www-legal-discuss mailing list archives

Site index · List index
Message view « Date » · « Thread »
Top « Date » · « Thread »
From "Lawrence Rosen" <lro...@rosenlaw.com>
Subject RE: New versions of CC licenses
Date Fri, 06 Dec 2013 20:31:54 GMT
Sam Ruby asked: > Am I mistaken in my understanding?


As far as that concrete example goes, you're right.


SITUTATION 1: You are describing the situation where Apache /gives/ FOSS works to others who
then distribute them under different licenses. You described our goal correctly for that example,
although this does not mean that diligent downstream distributors shouldn't read our NOTICE
files for potential limitations and risks (e.g., copyright, patent, trademark) associated
with those Apache software products. There may be some risks that downstream distributors
aren't commercially willing to take, which is the reason for our full disclosure policy. 


SITUATION 2: I'm also concerned about properly describing the situation where Apache /takes/
FOSS works of others and then distributes them under the Apache License. We should allow non-Apache
components only when an Apache project can justify it (as for GPL dictionaries in Open Office)
and only when any downstream licensing risks are clearly understood and accepted by the project
PMC itself. Under such a policy, a PMC could accept CC-BY icons that can easily be removed
and replaced by downstream distributors who might not want that risk. It is a situation-specific
analysis that should take place. What can Apache do with such works so that we don't adversely
affect SITUATION 1? 


This is what our Third Party Licensing Policy fails to articulate. We identify licenses by
name rather than understanding the purpose for our projects' use of non-Apache contributions
in specific cases, and without asking relevant questions about the creation of /derivative
works/. So when Eclipse, and Mozilla, and Linux, and many other projects create FOSS software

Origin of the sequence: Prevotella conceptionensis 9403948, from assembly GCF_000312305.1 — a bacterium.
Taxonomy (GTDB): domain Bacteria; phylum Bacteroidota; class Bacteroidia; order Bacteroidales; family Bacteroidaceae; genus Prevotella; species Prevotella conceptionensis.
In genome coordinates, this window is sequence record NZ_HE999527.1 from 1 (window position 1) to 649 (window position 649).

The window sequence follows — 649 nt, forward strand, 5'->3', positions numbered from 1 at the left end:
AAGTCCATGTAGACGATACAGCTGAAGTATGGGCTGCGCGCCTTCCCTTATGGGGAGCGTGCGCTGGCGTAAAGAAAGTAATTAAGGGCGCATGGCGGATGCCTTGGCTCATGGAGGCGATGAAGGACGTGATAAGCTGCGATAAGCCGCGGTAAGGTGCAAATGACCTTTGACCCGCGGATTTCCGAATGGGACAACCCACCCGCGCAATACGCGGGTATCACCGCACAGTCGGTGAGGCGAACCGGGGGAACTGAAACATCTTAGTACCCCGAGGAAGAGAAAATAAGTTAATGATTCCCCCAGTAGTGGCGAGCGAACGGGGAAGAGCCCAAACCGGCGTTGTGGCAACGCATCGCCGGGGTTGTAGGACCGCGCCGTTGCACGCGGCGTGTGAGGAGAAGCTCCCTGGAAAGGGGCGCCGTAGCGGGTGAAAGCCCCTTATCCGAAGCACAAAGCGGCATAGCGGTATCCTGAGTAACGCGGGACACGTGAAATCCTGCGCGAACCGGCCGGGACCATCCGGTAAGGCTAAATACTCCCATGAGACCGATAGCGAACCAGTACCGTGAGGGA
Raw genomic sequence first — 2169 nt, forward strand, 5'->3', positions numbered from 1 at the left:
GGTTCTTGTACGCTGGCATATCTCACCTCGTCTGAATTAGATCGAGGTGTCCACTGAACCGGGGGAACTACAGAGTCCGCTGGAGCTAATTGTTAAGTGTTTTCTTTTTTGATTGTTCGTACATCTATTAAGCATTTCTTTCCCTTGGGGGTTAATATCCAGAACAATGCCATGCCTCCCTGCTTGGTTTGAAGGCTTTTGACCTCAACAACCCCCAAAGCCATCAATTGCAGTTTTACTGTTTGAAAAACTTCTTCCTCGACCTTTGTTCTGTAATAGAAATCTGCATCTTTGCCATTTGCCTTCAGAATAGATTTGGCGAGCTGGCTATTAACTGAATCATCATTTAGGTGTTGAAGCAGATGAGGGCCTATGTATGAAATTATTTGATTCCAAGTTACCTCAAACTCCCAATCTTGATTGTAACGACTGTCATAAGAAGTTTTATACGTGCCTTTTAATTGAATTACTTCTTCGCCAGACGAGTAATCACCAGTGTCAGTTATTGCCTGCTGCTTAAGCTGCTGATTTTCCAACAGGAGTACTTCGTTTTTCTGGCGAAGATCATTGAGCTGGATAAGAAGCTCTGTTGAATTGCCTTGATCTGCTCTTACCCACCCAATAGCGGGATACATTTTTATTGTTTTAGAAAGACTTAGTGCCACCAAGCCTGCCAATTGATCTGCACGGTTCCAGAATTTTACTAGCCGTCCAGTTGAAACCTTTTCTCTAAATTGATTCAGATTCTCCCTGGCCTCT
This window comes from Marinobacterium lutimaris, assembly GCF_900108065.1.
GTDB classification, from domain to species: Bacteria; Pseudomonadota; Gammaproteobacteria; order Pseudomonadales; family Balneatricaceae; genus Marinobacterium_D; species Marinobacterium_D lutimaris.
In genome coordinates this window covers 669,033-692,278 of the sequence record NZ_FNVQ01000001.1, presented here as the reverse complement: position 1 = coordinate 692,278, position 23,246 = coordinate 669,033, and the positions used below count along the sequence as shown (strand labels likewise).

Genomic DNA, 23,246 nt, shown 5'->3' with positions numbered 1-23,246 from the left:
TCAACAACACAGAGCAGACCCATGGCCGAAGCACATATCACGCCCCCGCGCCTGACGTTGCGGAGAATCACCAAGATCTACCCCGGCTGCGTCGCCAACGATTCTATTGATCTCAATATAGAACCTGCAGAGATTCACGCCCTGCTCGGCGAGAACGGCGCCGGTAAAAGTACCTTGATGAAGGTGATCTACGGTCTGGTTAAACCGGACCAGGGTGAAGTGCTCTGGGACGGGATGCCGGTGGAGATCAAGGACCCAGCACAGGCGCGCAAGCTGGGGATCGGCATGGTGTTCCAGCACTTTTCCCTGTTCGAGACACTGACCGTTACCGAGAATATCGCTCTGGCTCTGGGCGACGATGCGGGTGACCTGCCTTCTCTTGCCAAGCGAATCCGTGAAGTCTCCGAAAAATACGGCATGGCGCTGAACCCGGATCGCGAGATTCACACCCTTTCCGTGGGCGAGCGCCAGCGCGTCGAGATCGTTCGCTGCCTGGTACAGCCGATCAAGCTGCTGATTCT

that they allow us to incorporate into our Apache software, it is foolish to avoid them simply
because some commercial distributor downstream doesn't agree with what our Apache project
wants to do. All our software will be FOSS, and all of it will be collectively under Apache
License 2.0, and customers can take it or leave it or change it, just as you described.




Lawrence Rosen

Rosenlaw & Einschlag, a technology law firm ( <http://www.rosenlaw.com/> www.rosenlaw.com)

3001 King Ranch Rd., Ukiah, CA 95482

Office: 707-485-1242

Linkedin profile:  <http://linkd.in/XXpHyu> http://linkd.in/XXpHyu 


From: Sam Ruby [mailto:rubys@intertwingly.net] 
Sent: Friday, December 06, 2013 11:50 AM
To: Legal Discuss; Lawrence Rosen
Subject: Re: New versions of CC licenses


On Fri, Dec 6, 2013 at 2:19 PM, Lawrence Rosen <lrosen@rosenlaw.com> wrote:

Sam Ruby wrote:

> It is my understanding that one could take a product released under the Apache License,
Version 2.0, incorporate it into a product, and release the result under the terms of GPL
v3.  I believe that a similar statement can be made concerning MPL v2.  And for various proprietary


That is right. And vice versa (excluding proprietary licenses) as long as by /incorporate/
you don't mean /create and distribute a derivative work/. 


Again, I may have been unclear.


Perhaps a concrete example would help.


I believe that LibreOffice may take the SVG import feature from Apache Open Office, modify
it as they see fit -- thereby creating a derivative work -- and release the result under the
terms of LGPLv3.  Furthermore, they are under no obligation to either contribute this result
back to Apache Open Office, nor are they even required to license the derivative work that
they produced under the terms of the Apache License, Version 2.0.


For reference:





Am I mistaken in my understanding?


- Sam Ruby

View raw message